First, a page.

table of contents
eject - eject removable media
eject [options] device|mountpoint
eject allows removable media (typically a CD-ROM, floppy disk, tape, JAZ, ZIP or USB disk) to be ejected under software control. The command can also control some multi-disc CD-ROM changers, the auto-eject feature supported by some devices, and close the disc tray of some CD-ROM drives.
The device corresponding to device or mountpoint is ejected. If no name is specified, the default name /dev/cdrom is used. The device may be addressed by device name (e.g., 'sda'), device path (e.g., '/dev/sda'), UUID=uuid or LABEL=label tags.
There are four different methods of ejecting, depending on whether the device is a CD-ROM, SCSI device, removable floppy, or tape. By default eject tries all four methods in order until it succeeds.
If a device partition is specified, the whole-disk device is used.
If the device or a device partition is currently mounted, it is unmounted before ejecting. The eject is processed on exclusive open block device file descriptor if --no-unmount or --force are not specified.
-a, --auto on|off
-c, --changerslot slot
-i, --manualeject on|off
-x, --cdspeed speed
Returns 0 if operation was successful, 1 if operation failed or command syntax was not valid.
eject only works with devices that support one or more of the four methods of ejecting. This includes most CD-ROM drives (IDE, SCSI, and proprietary), some SCSI tape drives, JAZ drives, ZIP drives (parallel port, SCSI, and IDE versions), and LS120 removable floppies. Users have also reported success with floppy drives on Sun SPARC and Apple Macintosh systems. If eject does not work, it is most likely a limitation of the kernel driver for the device and not the eject program itself.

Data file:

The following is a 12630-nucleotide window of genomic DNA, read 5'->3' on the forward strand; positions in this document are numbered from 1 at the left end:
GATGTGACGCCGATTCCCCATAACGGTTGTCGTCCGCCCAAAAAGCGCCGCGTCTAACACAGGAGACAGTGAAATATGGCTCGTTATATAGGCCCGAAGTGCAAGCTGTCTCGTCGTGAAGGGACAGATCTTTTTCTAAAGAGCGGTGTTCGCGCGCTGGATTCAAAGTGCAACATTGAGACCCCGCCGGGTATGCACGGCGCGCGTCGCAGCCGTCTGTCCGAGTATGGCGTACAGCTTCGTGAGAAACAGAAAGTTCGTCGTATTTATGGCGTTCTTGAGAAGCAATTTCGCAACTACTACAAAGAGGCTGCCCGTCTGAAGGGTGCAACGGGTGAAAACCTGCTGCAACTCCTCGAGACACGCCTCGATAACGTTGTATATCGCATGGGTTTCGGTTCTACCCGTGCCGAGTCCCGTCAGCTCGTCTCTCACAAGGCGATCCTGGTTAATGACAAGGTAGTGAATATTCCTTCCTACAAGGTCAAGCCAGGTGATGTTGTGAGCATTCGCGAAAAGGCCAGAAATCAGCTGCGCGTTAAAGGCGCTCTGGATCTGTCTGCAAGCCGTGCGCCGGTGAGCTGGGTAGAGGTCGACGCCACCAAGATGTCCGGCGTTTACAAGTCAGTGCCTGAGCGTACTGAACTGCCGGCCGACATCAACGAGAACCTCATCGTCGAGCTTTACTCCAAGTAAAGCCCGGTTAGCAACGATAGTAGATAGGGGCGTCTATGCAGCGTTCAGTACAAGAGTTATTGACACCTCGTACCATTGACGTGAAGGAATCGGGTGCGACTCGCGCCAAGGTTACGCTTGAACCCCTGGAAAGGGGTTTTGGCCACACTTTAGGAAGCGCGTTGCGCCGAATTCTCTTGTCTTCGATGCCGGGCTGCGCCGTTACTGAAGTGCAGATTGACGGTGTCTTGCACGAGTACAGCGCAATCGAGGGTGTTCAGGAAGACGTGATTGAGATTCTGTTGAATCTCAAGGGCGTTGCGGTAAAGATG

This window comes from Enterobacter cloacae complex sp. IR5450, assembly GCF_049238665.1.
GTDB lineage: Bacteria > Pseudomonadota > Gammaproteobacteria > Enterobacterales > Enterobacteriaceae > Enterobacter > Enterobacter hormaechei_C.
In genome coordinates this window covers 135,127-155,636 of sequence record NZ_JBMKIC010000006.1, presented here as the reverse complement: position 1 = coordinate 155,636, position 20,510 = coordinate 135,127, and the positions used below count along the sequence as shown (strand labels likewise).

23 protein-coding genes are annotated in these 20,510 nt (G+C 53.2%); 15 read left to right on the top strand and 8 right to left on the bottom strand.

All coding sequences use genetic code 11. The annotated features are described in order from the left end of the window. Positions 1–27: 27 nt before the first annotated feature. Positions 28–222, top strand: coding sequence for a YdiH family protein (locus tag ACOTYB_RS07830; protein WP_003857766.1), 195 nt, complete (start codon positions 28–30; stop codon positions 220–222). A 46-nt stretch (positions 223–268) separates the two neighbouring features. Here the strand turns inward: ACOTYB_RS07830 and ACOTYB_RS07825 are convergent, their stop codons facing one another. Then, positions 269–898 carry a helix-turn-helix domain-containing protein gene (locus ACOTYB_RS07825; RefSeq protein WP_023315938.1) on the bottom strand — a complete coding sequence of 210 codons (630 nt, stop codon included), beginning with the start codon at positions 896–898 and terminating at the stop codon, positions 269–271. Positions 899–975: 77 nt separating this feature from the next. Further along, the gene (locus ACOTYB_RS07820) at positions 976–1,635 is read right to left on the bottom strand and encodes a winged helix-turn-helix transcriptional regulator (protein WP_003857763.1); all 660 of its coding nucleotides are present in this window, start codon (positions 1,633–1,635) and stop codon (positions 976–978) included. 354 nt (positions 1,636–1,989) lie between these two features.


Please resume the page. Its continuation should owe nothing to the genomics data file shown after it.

The -r, -s, -f, and -q options allow controlling which methods are used to eject. More than one method can be specified. If none of these options are specified, it tries all four (this works fine in most cases).
eject may not always be able to determine if the device is mounted (e.g., if it has several names). If the device name is a symbolic link, eject will follow the link and use the device that it points to.
If eject determines that the device can have multiple partitions, it will attempt to unmount all mounted partitions of the device before ejecting (see also --no-partitions-unmount). If an unmount fails, the program will not attempt to eject the media.
You can eject an audio CD. Some CD-ROM drives will refuse to open the tray if the drive is empty. Some devices do not support the tray close command.
If the auto-eject feature is enabled, then the drive will always be ejected after running this command. Not all Linux kernel CD-ROM drivers support the auto-eject mode. There is no way to find out the state of the auto-eject mode.
You need appropriate privileges to access the device files. Running as root is required to eject some devices (e.g., SCSI devices).
Jeff Tranter <firstname.lastname@example.org> - original author, Karel Zak <email@example.com> and Michal Luscon <firstname.lastname@example.org> - util-linux version.
For bug reports, use the issue tracker at <https://github.com/util-linux/util-linux/issues>.
The eject command is part of the util-linux package which can be downloaded from Linux Kernel Archive <https://www.kernel.org/pub/linux/utils/util-linux/>.